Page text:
The Legendary units are pretty impressive too, like Irelia and her projectile blades. Hwei can paint copies of your allies, turning your bench into a canvas for cool late-game boards. You can even grab Xayah and Rakan as a single unit, and where you place them determines which unit shows up. Xayah is the backline carry while Rakan starts in the front, and their partner will give a buff from the sidelines depending on who’s active.

Kobuko is another interesting design - he’s an entirely original character, a rarity in TFT, and he gains permanent health whenever you earn gold from interest. You can start stacking right from the start of the game, and he’s also part of the returning Fortune trait - an old favourite for many players.

Overall, I love what the team has done with units in this set. Some sets have lacked exciting unit design, but Inkborn Fables seems like a solid mix of tried-and-tested designs and fun new mechanics.

Familiar Fantasy

Sivir from TFT Set 11.
Click to enlarge

The skins chosen for this set’s units all feel very thematic, and they’re all pretty beautiful. However, it can be tough to tell who’s who at a glance.

Visual clarity has always been a concern when sets stray further from the classic League of Legends skins. A lot of paid skins in LoL are pretty homogenous, but these are where the more fantastical TFT sets draw their units from. Characters with different origins end up with similar aesthetics as a result. Then there are the skin splash arts where different characters have similar faces. When translated to TFT, it’s difficult to make out which Champion you’re looking at when hovering over traits to see which units you need to add.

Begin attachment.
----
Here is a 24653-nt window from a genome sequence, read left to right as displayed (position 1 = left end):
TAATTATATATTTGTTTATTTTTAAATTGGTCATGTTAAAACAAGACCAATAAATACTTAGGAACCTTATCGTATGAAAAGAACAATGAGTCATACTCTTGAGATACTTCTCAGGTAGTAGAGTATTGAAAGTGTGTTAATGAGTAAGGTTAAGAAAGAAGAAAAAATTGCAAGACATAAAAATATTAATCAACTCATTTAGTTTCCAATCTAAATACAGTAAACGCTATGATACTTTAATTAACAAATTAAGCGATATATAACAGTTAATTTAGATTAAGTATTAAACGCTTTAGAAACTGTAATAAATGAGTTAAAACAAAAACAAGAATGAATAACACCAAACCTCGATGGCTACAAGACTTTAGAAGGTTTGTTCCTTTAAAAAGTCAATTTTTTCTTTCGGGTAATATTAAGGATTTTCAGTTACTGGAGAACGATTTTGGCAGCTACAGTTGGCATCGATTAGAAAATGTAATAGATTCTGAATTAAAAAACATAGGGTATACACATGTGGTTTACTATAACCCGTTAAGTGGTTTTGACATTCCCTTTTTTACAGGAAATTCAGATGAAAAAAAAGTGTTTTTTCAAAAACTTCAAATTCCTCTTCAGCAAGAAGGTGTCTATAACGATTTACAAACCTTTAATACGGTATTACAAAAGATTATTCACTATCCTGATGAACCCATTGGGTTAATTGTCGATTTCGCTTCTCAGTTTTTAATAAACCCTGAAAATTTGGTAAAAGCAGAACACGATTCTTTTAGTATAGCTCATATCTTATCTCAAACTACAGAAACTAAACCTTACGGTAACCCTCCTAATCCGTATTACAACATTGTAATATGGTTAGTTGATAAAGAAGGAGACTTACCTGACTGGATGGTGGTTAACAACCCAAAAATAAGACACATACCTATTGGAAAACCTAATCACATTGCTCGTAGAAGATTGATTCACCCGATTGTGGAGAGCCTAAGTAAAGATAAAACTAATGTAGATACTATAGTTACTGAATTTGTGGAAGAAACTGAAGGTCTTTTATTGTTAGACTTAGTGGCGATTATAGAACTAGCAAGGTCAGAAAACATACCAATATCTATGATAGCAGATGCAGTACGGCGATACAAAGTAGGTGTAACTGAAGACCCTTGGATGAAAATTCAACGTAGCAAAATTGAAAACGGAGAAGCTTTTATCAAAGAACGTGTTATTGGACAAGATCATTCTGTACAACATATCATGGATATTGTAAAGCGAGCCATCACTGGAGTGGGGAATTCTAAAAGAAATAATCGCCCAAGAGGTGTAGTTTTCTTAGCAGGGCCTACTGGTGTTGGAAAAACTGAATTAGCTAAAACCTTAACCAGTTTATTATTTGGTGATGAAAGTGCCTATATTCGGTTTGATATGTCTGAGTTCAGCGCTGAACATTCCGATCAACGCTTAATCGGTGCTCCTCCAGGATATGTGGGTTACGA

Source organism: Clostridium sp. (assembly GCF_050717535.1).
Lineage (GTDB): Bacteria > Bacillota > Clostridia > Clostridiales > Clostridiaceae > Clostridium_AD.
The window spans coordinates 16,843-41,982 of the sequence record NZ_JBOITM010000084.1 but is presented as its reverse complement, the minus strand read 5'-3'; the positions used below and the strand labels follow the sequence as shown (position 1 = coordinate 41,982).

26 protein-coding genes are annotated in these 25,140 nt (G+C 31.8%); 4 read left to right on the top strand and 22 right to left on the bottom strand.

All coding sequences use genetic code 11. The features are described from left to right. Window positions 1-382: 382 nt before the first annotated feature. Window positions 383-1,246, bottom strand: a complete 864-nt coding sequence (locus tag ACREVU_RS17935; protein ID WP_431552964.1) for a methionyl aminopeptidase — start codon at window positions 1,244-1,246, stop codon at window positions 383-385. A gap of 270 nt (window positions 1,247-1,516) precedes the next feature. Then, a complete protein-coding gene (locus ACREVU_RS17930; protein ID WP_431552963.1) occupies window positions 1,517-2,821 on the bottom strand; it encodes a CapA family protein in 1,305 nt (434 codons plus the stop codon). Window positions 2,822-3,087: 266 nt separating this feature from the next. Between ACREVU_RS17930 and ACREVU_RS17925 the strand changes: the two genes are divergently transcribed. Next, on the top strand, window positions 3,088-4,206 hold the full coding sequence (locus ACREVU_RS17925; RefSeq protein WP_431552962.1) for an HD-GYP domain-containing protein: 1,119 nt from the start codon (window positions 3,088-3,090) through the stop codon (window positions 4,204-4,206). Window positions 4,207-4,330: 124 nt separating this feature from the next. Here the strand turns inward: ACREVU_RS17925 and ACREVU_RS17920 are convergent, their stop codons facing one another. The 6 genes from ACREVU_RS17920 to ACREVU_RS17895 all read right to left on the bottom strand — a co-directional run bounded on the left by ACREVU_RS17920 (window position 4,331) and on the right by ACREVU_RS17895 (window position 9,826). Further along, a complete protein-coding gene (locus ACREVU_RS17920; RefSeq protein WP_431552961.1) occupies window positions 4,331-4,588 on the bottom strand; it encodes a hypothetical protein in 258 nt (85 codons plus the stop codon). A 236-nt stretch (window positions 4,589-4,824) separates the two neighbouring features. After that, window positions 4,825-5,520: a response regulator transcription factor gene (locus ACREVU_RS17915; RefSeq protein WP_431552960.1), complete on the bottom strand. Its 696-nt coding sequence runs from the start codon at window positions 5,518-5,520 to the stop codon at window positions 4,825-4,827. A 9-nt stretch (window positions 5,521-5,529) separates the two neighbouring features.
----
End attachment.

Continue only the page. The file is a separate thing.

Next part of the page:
It’s not a deal-breaker, and anyone who’s played the majority of TFT sets has run into a set like this before. It just requires more time with the game before you can decipher each unit, which might be a turn-off to some casual players. Despite a decade of playing LoL and TFT on and off, I had trouble quickly identifying Champions - I could've sworn Sivir was actually Sona.

These small issues aside, Inkborn Fables is already shaping up to be one of the better TFT sets, which is impressive after how great Remix Rumble was. The team is really on a hot streak right now, and seems to have settled into a groove across the last few sets. It remains to be seen how Encounters will shape the eventual meta, but there’s more than enough here to get excited if you’re a fan of the game.

Dani Cross
About the author
Dani Cross
Dani is a Guides Writer for GGRecon. She graduated from university with a degree in Broadcast Journalism, then worked as a freelance writer before joining the GGRecon team as a full-time writer in 2023. In her opinion, the best game of all time is Elden Ring – but her favourite is Halo: Reach, a game that created lifelong friendships and somehow started her down the path to a career in media. She’s also way too invested in Pokemon cards, and a big fan of guinea pigs, cats and other cute creatures.